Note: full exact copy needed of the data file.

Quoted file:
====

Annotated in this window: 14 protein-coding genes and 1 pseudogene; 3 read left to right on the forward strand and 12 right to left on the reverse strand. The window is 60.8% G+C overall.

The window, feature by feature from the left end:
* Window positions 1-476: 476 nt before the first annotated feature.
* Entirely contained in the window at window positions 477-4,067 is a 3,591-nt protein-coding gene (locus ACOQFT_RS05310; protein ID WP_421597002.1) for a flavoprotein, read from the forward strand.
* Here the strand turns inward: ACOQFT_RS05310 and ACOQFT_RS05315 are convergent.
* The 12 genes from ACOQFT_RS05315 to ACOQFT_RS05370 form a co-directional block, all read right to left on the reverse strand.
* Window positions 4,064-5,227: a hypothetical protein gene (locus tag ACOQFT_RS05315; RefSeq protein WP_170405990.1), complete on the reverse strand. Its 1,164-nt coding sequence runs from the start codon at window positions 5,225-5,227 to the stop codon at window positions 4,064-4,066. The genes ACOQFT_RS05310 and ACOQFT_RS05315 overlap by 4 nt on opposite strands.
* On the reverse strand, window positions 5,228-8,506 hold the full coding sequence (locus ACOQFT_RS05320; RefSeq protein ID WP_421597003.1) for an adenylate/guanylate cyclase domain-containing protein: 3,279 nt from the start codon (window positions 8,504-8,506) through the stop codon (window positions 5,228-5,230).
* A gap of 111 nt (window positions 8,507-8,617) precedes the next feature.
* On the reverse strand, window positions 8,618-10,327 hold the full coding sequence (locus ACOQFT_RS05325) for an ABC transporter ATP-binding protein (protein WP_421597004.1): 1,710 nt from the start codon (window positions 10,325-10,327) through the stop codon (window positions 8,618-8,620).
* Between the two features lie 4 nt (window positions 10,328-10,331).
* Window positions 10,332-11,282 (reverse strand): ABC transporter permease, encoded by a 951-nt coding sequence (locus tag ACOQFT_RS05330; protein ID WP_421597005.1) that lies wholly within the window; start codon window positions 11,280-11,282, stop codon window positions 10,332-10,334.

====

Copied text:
Annotated in this window: 14 protein-coding genes and 1 pseudogene; 3 read left to right on the forward strand and 12 right to left on the reverse strand. The window is 60.8% G+C overall.

The window, feature by feature from the left end:
* Window positions 1-476: 476 nt before the first annotated feature.
* Entirely contained in the window at window positions 477-4,067 is a 3,591-nt protein-coding gene (locus ACOQFT_RS05310; protein ID WP_421597002.1) for a flavoprotein, read from the forward strand.
* Here the strand turns inward: ACOQFT_RS05310 and ACOQFT_RS05315 are convergent.
* The 12 genes from ACOQFT_RS05315 to ACOQFT_RS05370 form a co-directional block, all read right to left on the reverse strand.
* Window positions 4,064-5,227: a hypothetical protein gene (locus tag ACOQFT_RS05315; RefSeq protein WP_170405990.1), complete on the reverse strand. Its 1,164-nt coding sequence runs from the start codon at window positions 5,225-5,227 to the stop codon at window positions 4,064-4,066. The genes ACOQFT_RS05310 and ACOQFT_RS05315 overlap by 4 nt on opposite strands.
* On the reverse strand, window positions 5,228-8,506 hold the full coding sequence (locus ACOQFT_RS05320; RefSeq protein ID WP_421597003.1) for an adenylate/guanylate cyclase domain-containing protein: 3,279 nt from the start codon (window positions 8,504-8,506) through the stop codon (window positions 5,228-5,230).
* A gap of 111 nt (window positions 8,507-8,617) precedes the next feature.
* On the reverse strand, window positions 8,618-10,327 hold the full coding sequence (locus ACOQFT_RS05325) for an ABC transporter ATP-binding protein (protein WP_421597004.1): 1,710 nt from the start codon (window positions 10,325-10,327) through the stop codon (window positions 8,618-8,620).
* Between the two features lie 4 nt (window positions 10,328-10,331).
* Window positions 10,332-11,282 (reverse strand): ABC transporter permease, encoded by a 951-nt coding sequence (locus tag ACOQFT_RS05330; protein ID WP_421597005.1) that lies wholly within the window; start codon window positions 11,280-11,282, stop codon window positions 10,332-10,334.